The need to send remittances home makes it very difficult for for Pacific Island migrants living in Australia to save and invest in assets or the education of their own families. It creates enormous pressure often leads to resentment.
Queensland University Associate Professor Richard Brown said Samoans, Tongans and Cook Islanders have a culture of sharing their income with large families and extended families. But,“Migrants do not remit exclusively to their own households back home, but they also out of obligation remit to other households and to organisations especially churches, charities and community groups in need of money for particular projects.”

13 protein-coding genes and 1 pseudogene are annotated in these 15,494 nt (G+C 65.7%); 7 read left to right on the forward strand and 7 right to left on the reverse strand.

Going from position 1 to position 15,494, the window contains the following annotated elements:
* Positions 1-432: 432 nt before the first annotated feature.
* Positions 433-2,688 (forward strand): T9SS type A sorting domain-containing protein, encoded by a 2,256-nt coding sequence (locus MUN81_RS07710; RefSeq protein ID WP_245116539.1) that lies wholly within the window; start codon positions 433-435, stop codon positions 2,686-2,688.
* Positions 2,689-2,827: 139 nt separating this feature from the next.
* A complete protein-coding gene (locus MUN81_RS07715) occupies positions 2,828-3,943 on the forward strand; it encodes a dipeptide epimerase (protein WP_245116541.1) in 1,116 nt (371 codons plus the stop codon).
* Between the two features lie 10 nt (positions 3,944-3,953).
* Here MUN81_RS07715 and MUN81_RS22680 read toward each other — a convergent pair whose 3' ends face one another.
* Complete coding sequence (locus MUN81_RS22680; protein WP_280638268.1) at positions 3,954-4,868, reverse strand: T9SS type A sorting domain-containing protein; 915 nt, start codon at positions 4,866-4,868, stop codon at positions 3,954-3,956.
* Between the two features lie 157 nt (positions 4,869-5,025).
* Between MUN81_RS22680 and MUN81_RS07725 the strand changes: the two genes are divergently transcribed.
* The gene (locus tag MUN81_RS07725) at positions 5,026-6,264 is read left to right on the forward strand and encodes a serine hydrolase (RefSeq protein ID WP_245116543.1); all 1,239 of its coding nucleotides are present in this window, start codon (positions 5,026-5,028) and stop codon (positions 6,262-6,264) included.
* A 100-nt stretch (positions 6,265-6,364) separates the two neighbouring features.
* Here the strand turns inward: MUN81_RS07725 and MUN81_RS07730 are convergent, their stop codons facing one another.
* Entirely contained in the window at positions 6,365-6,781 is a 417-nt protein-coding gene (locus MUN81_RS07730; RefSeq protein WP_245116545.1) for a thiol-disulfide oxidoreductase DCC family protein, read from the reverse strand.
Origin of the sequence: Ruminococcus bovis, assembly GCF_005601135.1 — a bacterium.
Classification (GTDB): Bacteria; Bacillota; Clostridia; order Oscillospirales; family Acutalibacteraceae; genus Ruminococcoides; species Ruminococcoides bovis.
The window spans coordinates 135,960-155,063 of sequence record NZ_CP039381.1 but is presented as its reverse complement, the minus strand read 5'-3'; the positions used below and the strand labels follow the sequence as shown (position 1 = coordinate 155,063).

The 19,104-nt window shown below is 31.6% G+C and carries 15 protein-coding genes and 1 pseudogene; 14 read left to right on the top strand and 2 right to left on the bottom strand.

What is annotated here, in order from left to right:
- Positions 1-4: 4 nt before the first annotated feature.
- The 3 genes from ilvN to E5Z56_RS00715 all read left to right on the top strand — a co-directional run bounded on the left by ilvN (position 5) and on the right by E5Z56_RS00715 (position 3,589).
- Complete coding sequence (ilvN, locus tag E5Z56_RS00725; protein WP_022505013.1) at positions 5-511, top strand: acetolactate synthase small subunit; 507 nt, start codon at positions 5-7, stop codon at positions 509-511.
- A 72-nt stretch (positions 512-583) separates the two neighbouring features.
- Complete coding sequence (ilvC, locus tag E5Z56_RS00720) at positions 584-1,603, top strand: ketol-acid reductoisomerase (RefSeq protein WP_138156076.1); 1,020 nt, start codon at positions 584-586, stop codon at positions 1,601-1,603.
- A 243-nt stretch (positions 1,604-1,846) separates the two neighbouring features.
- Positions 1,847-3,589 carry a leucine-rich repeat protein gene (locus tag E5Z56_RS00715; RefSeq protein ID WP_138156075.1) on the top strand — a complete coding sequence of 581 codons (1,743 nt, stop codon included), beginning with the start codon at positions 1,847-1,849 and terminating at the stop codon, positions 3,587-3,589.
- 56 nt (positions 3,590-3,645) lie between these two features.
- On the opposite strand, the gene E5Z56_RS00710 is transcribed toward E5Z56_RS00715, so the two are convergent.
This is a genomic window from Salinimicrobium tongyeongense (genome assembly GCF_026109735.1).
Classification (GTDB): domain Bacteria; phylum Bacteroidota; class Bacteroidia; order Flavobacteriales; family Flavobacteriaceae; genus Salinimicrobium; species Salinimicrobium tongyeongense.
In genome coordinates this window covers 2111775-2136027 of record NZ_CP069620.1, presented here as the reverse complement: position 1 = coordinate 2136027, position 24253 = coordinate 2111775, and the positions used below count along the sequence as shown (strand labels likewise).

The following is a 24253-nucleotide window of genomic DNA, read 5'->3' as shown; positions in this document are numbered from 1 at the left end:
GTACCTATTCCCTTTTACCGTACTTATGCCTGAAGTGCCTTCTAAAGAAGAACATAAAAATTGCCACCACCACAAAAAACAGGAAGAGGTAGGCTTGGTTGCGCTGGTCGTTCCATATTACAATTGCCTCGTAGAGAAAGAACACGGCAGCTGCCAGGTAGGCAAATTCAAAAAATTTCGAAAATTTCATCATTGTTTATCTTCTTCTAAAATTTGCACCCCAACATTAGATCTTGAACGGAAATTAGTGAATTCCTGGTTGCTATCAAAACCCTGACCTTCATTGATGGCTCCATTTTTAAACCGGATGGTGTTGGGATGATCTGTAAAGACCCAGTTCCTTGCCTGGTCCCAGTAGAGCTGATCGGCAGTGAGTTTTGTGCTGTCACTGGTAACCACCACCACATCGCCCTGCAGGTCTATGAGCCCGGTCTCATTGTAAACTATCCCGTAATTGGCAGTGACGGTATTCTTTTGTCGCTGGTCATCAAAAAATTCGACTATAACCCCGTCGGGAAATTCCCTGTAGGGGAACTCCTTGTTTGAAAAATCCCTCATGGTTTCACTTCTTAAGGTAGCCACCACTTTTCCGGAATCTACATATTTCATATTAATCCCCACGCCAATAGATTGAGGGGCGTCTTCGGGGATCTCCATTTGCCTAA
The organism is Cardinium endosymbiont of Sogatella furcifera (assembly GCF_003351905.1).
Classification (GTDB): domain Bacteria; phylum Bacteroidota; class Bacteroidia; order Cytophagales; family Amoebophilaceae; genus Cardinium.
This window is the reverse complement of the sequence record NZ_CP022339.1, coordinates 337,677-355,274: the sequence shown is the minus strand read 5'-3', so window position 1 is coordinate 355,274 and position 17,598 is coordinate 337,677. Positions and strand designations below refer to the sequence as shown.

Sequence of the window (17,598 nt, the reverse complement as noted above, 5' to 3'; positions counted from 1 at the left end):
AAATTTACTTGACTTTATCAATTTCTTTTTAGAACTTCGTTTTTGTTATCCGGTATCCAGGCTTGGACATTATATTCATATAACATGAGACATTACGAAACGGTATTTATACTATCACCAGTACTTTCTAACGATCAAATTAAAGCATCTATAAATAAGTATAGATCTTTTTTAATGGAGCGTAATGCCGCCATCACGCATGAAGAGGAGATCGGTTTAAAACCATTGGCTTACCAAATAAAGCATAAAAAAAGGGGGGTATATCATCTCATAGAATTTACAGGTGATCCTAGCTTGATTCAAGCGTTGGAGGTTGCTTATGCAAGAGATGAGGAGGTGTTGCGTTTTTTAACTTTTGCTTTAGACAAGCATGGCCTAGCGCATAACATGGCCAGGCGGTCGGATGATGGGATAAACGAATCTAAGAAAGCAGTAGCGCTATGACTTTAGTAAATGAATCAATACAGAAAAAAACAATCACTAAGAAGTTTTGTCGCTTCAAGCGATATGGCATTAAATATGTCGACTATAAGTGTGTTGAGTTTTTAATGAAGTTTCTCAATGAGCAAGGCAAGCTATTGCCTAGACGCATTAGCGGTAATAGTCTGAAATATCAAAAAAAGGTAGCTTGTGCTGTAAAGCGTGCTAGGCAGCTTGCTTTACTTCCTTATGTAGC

Polynesian church and charity groups also send delegates to migrants living in Australian cities to collect funds, some returning home with as much as $100,000, says Brown.
Some migrants are moving to rural areas were where the are under less pressure to send remittances to others besides their immediate families because they were less likely to be visited by community groups.
The research team found migrants in Sydney remitted as much as 32 per cent of their earnings to community groups while migrants in Riverina remitted only 16 per cent.
News category: Pacific.